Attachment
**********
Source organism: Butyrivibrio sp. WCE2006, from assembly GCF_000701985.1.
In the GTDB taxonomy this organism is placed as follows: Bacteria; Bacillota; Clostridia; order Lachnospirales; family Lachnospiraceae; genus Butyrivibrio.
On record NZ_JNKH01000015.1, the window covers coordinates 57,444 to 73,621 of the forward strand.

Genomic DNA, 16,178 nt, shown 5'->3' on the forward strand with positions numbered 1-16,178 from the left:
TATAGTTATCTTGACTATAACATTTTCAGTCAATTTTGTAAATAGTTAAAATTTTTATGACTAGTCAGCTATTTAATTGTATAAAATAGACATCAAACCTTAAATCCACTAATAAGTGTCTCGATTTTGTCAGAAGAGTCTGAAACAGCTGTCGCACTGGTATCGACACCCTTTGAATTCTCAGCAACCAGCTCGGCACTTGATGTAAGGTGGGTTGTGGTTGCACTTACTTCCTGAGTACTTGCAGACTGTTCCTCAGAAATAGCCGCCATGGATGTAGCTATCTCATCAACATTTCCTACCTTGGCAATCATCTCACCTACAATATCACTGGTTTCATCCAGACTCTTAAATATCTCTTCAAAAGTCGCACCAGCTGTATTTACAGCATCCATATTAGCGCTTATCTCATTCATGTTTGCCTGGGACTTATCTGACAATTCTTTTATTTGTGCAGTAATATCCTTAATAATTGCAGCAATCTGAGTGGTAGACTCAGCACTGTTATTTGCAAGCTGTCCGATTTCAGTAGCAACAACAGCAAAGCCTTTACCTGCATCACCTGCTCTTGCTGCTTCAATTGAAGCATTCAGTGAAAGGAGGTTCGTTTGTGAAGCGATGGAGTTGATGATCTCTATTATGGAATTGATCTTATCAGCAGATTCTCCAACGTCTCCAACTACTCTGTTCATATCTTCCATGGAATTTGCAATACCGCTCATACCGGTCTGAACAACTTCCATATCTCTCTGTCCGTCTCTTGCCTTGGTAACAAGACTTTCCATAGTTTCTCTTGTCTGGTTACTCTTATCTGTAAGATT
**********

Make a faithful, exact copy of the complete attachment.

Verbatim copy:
Source organism: Butyrivibrio sp. WCE2006, from assembly GCF_000701985.1.
In the GTDB taxonomy this organism is placed as follows: Bacteria; Bacillota; Clostridia; order Lachnospirales; family Lachnospiraceae; genus Butyrivibrio.
On record NZ_JNKH01000015.1, the window covers coordinates 57,444 to 73,621 of the forward strand.

Genomic DNA, 16,178 nt, shown 5'->3' on the forward strand with positions numbered 1-16,178 from the left:
TATAGTTATCTTGACTATAACATTTTCAGTCAATTTTGTAAATAGTTAAAATTTTTATGACTAGTCAGCTATTTAATTGTATAAAATAGACATCAAACCTTAAATCCACTAATAAGTGTCTCGATTTTGTCAGAAGAGTCTGAAACAGCTGTCGCACTGGTATCGACACCCTTTGAATTCTCAGCAACCAGCTCGGCACTTGATGTAAGGTGGGTTGTGGTTGCACTTACTTCCTGAGTACTTGCAGACTGTTCCTCAGAAATAGCCGCCATGGATGTAGCTATCTCATCAACATTTCCTACCTTGGCAATCATCTCACCTACAATATCACTGGTTTCATCCAGACTCTTAAATATCTCTTCAAAAGTCGCACCAGCTGTATTTACAGCATCCATATTAGCGCTTATCTCATTCATGTTTGCCTGGGACTTATCTGACAATTCTTTTATTTGTGCAGTAATATCCTTAATAATTGCAGCAATCTGAGTGGTAGACTCAGCACTGTTATTTGCAAGCTGTCCGATTTCAGTAGCAACAACAGCAAAGCCTTTACCTGCATCACCTGCTCTTGCTGCTTCAATTGAAGCATTCAGTGAAAGGAGGTTCGTTTGTGAAGCGATGGAGTTGATGATCTCTATTATGGAATTGATCTTATCAGCAGATTCTCCAACGTCTCCAACTACTCTGTTCATATCTTCCATGGAATTTGCAATACCGCTCATACCGGTCTGAACAACTTCCATATCTCTCTGTCCGTCTCTTGCCTTGGTAACAAGACTTTCCATAGTTTCTCTTGTCTGGTTACTCTTATCTGTAAGATT